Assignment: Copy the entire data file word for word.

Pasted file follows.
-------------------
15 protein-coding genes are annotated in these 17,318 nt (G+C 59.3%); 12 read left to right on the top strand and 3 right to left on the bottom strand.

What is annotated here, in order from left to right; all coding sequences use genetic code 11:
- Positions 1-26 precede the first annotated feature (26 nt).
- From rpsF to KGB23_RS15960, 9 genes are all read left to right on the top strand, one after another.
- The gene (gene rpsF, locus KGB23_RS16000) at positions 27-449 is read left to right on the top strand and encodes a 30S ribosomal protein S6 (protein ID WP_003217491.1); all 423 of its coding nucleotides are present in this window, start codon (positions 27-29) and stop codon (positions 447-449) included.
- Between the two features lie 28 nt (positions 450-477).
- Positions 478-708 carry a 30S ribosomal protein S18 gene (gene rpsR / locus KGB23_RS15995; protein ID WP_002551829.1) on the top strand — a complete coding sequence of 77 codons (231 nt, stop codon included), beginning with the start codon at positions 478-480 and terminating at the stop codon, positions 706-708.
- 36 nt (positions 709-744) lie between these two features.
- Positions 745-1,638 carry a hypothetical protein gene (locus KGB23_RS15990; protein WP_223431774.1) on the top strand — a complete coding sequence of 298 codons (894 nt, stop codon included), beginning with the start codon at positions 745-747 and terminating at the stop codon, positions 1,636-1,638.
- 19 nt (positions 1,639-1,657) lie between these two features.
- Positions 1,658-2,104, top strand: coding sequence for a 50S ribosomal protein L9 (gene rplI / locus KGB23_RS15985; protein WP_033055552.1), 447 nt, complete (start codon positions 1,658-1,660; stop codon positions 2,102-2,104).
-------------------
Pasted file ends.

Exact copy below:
15 protein-coding genes are annotated in these 17,318 nt (G+C 59.3%); 12 read left to right on the top strand and 3 right to left on the bottom strand.

What is annotated here, in order from left to right; all coding sequences use genetic code 11:
- Positions 1-26 precede the first annotated feature (26 nt).
- From rpsF to KGB23_RS15960, 9 genes are all read left to right on the top strand, one after another.
- The gene (gene rpsF, locus KGB23_RS16000) at positions 27-449 is read left to right on the top strand and encodes a 30S ribosomal protein S6 (protein ID WP_003217491.1); all 423 of its coding nucleotides are present in this window, start codon (positions 27-29) and stop codon (positions 447-449) included.
- Between the two features lie 28 nt (positions 450-477).
- Positions 478-708 carry a 30S ribosomal protein S18 gene (gene rpsR / locus KGB23_RS15995; protein ID WP_002551829.1) on the top strand — a complete coding sequence of 77 codons (231 nt, stop codon included), beginning with the start codon at positions 478-480 and terminating at the stop codon, positions 706-708.
- 36 nt (positions 709-744) lie between these two features.
- Positions 745-1,638 carry a hypothetical protein gene (locus KGB23_RS15990; protein WP_223431774.1) on the top strand — a complete coding sequence of 298 codons (894 nt, stop codon included), beginning with the start codon at positions 745-747 and terminating at the stop codon, positions 1,636-1,638.
- 19 nt (positions 1,639-1,657) lie between these two features.
- Positions 1,658-2,104, top strand: coding sequence for a 50S ribosomal protein L9 (gene rplI / locus KGB23_RS15985; protein WP_033055552.1), 447 nt, complete (start codon positions 1,658-1,660; stop codon positions 2,102-2,104).